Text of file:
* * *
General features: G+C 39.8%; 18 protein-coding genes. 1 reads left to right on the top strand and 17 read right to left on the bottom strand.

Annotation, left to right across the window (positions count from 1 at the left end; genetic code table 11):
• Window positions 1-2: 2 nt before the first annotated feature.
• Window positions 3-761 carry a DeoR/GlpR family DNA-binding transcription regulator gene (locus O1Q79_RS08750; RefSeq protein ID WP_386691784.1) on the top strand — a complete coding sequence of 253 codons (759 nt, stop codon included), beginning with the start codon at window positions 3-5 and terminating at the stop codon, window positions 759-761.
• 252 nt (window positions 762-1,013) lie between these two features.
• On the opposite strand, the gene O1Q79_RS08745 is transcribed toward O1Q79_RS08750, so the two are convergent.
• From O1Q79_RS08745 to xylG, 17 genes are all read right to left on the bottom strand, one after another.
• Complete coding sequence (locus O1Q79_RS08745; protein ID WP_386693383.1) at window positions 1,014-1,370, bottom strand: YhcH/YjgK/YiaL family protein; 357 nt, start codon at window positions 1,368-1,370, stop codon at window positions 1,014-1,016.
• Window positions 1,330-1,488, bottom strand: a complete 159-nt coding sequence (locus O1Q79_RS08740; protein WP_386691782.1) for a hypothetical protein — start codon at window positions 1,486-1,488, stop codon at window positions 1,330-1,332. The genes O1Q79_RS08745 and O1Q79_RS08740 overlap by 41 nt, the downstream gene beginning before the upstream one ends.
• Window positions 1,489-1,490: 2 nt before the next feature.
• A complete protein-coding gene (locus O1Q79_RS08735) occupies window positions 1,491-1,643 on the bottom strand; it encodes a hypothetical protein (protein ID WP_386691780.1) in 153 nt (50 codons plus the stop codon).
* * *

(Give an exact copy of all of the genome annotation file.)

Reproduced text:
General features: G+C 39.8%; 18 protein-coding genes. 1 reads left to right on the top strand and 17 read right to left on the bottom strand.

Annotation, left to right across the window (positions count from 1 at the left end; genetic code table 11):
• Window positions 1-2: 2 nt before the first annotated feature.
• Window positions 3-761 carry a DeoR/GlpR family DNA-binding transcription regulator gene (locus O1Q79_RS08750; RefSeq protein ID WP_386691784.1) on the top strand — a complete coding sequence of 253 codons (759 nt, stop codon included), beginning with the start codon at window positions 3-5 and terminating at the stop codon, window positions 759-761.
• 252 nt (window positions 762-1,013) lie between these two features.
• On the opposite strand, the gene O1Q79_RS08745 is transcribed toward O1Q79_RS08750, so the two are convergent.
• From O1Q79_RS08745 to xylG, 17 genes are all read right to left on the bottom strand, one after another.
• Complete coding sequence (locus O1Q79_RS08745; protein ID WP_386693383.1) at window positions 1,014-1,370, bottom strand: YhcH/YjgK/YiaL family protein; 357 nt, start codon at window positions 1,368-1,370, stop codon at window positions 1,014-1,016.
• Window positions 1,330-1,488, bottom strand: a complete 159-nt coding sequence (locus O1Q79_RS08740; protein WP_386691782.1) for a hypothetical protein — start codon at window positions 1,486-1,488, stop codon at window positions 1,330-1,332. The genes O1Q79_RS08745 and O1Q79_RS08740 overlap by 41 nt, the downstream gene beginning before the upstream one ends.
• Window positions 1,489-1,490: 2 nt before the next feature.
• A complete protein-coding gene (locus O1Q79_RS08735) occupies window positions 1,491-1,643 on the bottom strand; it encodes a hypothetical protein (protein ID WP_386691780.1) in 153 nt (50 codons plus the stop codon).